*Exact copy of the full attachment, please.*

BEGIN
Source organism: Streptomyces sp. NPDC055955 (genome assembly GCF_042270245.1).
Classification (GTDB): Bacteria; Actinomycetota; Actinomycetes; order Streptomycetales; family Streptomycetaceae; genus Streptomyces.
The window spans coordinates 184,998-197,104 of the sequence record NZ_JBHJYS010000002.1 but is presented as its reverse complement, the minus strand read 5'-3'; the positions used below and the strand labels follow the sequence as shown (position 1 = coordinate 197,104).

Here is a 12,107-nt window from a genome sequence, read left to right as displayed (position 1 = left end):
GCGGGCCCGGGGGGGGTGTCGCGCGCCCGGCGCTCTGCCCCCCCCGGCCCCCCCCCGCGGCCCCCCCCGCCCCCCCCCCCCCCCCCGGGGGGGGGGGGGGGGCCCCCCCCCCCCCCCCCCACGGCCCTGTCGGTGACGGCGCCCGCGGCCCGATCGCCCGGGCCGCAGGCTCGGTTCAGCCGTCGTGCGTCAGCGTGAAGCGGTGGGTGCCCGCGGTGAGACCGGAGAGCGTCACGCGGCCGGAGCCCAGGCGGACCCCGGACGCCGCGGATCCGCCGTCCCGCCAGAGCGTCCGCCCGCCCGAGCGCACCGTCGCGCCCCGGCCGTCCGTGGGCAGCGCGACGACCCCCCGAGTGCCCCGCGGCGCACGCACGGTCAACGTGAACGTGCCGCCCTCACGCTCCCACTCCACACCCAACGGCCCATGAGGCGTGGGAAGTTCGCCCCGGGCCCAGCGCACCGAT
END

Source organism: Streptomyces sp. NPDC055955 (genome assembly GCF_042270245.1).
Classification (GTDB): Bacteria; Actinomycetota; Actinomycetes; order Streptomycetales; family Streptomycetaceae; genus Streptomyces.
The window spans coordinates 184,998-197,104 of the sequence record NZ_JBHJYS010000002.1 but is presented as its reverse complement, the minus strand read 5'-3'; the positions used below and the strand labels follow the sequence as shown (position 1 = coordinate 197,104).

Here is a 12,107-nt window from a genome sequence, read left to right as displayed (position 1 = left end):
GCGGGCCCGGGGGGGGTGTCGCGCGCCCGGCGCTCTGCCCCCCCCGGCCCCCCCCCGCGGCCCCCCCCGCCCCCCCCCCCCCCCCCGGGGGGGGGGGGGGGGCCCCCCCCCCCCCCCCCCACGGCCCTGTCGGTGACGGCGCCCGCGGCCCGATCGCCCGGGCCGCAGGCTCGGTTCAGCCGTCGTGCGTCAGCGTGAAGCGGTGGGTGCCCGCGGTGAGACCGGAGAGCGTCACGCGGCCGGAGCCCAGGCGGACCCCGGACGCCGCGGATCCGCCGTCCCGCCAGAGCGTCCGCCCGCCCGAGCGCACCGTCGCGCCCCGGCCGTCCGTGGGCAGCGCGACGACCCCCCGAGTGCCCCGCGGCGCACGCACGGTCAACGTGAACGTGCCGCCCTCACGCTCCCACTCCACACCCAACGGCCCATGAGGCGTGGGAAGTTCGCCCCGGGCCCAGCGCACCGAT